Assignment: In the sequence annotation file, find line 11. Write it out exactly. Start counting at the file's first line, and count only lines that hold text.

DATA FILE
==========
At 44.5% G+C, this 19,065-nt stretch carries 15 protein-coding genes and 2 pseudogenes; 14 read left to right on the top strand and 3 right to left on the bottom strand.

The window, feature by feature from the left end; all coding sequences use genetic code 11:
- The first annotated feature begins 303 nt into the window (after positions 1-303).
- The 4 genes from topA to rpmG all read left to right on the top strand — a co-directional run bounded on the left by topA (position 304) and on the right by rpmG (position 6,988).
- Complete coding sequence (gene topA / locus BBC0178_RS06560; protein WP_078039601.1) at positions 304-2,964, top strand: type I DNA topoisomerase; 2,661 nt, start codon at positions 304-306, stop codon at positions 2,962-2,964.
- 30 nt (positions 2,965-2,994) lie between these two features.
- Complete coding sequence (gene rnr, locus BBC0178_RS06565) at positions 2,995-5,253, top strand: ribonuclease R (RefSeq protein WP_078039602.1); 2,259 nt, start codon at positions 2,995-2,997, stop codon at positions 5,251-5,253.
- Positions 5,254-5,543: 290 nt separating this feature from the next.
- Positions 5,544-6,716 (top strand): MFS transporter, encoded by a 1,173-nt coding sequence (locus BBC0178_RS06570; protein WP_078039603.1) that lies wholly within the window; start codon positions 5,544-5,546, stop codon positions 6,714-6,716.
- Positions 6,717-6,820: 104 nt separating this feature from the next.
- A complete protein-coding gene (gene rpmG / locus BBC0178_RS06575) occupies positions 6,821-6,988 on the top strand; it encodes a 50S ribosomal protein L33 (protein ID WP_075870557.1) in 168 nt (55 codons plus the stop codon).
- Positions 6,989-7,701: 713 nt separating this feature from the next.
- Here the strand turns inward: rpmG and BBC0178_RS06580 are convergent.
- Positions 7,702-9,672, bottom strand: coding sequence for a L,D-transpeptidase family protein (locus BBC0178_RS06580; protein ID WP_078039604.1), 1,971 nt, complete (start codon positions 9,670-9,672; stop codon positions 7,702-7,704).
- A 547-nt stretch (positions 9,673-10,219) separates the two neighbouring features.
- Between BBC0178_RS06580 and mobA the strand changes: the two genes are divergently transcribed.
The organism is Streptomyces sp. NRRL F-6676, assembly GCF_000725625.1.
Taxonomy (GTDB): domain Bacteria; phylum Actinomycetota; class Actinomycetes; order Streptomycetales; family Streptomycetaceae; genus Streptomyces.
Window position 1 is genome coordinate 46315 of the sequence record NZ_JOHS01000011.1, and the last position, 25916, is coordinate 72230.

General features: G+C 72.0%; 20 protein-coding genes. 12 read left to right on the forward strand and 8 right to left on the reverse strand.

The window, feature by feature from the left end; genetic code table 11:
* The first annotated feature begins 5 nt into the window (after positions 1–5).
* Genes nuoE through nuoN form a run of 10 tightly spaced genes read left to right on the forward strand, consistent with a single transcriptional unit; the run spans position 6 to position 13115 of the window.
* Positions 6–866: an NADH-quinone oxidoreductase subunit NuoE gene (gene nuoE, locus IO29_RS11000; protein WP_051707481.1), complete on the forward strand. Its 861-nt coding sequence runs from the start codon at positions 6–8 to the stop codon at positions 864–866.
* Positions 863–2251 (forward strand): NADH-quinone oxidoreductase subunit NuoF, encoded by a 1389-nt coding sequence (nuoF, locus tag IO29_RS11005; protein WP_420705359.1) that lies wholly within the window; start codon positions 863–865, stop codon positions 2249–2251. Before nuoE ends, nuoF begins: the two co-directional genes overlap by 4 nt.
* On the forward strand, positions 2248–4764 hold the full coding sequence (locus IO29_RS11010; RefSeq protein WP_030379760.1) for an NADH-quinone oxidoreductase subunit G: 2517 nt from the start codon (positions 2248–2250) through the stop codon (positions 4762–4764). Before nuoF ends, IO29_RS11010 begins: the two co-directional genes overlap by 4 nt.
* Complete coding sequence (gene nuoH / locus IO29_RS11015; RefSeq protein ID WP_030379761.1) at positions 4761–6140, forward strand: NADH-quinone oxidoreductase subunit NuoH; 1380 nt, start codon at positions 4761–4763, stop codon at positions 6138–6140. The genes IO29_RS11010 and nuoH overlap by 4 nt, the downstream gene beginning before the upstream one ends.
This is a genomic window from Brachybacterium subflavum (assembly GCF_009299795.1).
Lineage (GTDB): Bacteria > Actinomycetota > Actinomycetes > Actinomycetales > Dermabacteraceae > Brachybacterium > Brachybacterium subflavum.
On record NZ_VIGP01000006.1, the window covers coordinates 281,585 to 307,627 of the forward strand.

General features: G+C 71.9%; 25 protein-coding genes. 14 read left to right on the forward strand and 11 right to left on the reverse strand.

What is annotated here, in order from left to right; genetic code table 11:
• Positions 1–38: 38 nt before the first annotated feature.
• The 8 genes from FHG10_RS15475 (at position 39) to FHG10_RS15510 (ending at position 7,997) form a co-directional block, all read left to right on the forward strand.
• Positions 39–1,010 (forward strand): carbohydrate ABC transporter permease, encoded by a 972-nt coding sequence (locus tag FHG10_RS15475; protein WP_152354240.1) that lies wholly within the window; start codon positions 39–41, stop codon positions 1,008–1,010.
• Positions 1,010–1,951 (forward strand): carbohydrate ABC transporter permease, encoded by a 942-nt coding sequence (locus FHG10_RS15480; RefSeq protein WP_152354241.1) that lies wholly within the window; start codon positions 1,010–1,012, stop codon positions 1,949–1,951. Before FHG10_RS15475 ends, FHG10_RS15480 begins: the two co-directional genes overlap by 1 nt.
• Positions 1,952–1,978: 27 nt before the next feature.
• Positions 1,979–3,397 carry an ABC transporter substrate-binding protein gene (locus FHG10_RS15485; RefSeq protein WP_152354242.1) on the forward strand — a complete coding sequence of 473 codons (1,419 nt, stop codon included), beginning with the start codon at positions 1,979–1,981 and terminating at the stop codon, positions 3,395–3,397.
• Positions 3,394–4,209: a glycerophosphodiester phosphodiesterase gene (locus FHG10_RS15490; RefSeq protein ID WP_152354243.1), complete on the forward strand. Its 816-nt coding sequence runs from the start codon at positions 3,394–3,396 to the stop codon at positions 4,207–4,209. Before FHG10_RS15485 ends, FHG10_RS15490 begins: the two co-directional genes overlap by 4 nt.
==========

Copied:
- A complete protein-coding gene (gene rpmG / locus BBC0178_RS06575) occupies positions 6,821-6,988 on the top strand; it encodes a 50S ribosomal protein L33 (protein ID WP_075870557.1) in 168 nt (55 codons plus the stop codon).